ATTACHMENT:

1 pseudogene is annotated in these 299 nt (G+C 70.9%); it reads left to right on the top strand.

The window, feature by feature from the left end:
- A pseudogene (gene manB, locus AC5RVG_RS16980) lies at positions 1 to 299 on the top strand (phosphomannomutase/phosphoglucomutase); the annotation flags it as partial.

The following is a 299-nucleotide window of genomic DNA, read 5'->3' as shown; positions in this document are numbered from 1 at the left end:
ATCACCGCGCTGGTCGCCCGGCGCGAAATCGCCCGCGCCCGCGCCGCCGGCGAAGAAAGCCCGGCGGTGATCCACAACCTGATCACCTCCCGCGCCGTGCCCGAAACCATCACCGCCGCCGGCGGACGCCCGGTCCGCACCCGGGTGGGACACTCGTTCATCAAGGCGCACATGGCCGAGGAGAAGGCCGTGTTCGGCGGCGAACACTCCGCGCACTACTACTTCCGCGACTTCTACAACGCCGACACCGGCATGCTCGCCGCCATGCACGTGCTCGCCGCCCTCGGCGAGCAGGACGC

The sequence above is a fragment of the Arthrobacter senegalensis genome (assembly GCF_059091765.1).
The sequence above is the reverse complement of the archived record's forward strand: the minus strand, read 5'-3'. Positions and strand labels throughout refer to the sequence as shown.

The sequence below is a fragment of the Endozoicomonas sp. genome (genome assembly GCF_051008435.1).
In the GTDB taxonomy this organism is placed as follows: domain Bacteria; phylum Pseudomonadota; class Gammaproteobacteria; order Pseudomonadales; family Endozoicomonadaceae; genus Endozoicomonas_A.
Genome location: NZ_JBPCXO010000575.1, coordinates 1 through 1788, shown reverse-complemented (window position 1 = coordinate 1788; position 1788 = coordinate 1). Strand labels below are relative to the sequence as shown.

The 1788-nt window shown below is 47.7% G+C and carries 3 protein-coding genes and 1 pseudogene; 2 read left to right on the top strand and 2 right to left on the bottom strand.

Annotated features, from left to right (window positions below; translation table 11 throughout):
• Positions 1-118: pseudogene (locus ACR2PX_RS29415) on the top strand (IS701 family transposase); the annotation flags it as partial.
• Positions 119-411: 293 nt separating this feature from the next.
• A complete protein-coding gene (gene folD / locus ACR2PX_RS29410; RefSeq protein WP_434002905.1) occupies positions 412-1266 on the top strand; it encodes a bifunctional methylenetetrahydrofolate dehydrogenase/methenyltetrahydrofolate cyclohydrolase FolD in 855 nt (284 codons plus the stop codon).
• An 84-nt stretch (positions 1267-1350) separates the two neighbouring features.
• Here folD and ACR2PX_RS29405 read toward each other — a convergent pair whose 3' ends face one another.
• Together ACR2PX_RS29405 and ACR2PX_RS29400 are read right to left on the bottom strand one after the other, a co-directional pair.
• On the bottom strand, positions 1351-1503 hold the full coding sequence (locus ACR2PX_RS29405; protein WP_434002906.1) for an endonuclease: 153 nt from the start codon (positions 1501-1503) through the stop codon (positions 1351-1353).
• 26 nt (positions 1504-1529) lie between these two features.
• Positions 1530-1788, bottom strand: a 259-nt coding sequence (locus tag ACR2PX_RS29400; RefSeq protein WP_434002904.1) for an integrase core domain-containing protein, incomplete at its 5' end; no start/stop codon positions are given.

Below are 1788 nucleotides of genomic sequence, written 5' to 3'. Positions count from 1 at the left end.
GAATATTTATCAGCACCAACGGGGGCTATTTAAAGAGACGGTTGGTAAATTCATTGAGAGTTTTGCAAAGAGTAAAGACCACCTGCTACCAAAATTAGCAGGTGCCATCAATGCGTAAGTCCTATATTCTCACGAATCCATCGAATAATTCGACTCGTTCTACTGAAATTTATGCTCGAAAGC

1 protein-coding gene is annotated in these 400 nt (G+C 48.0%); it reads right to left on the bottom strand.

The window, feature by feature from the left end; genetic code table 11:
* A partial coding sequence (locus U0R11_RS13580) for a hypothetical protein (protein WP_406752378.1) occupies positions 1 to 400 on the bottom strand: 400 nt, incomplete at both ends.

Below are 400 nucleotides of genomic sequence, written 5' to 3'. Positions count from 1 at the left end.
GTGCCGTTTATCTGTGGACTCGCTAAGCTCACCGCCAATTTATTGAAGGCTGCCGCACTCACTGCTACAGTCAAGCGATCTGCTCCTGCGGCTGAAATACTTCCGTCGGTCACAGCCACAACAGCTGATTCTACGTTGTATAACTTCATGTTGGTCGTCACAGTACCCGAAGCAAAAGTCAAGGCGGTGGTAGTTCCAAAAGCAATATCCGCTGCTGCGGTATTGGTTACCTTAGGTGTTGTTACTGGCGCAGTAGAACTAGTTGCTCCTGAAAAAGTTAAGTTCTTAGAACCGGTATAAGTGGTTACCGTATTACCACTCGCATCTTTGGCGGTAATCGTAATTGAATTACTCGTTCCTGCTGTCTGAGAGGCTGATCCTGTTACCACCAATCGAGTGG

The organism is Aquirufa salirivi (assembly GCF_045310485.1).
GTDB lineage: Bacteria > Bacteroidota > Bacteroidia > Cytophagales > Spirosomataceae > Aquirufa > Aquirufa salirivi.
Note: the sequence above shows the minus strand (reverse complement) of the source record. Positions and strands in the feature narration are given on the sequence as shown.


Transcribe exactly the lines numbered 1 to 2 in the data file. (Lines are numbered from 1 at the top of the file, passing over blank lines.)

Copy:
1 pseudogene is annotated in these 299 nt (G+C 70.9%); it reads left to right on the top strand.

The window, feature by feature from the left end: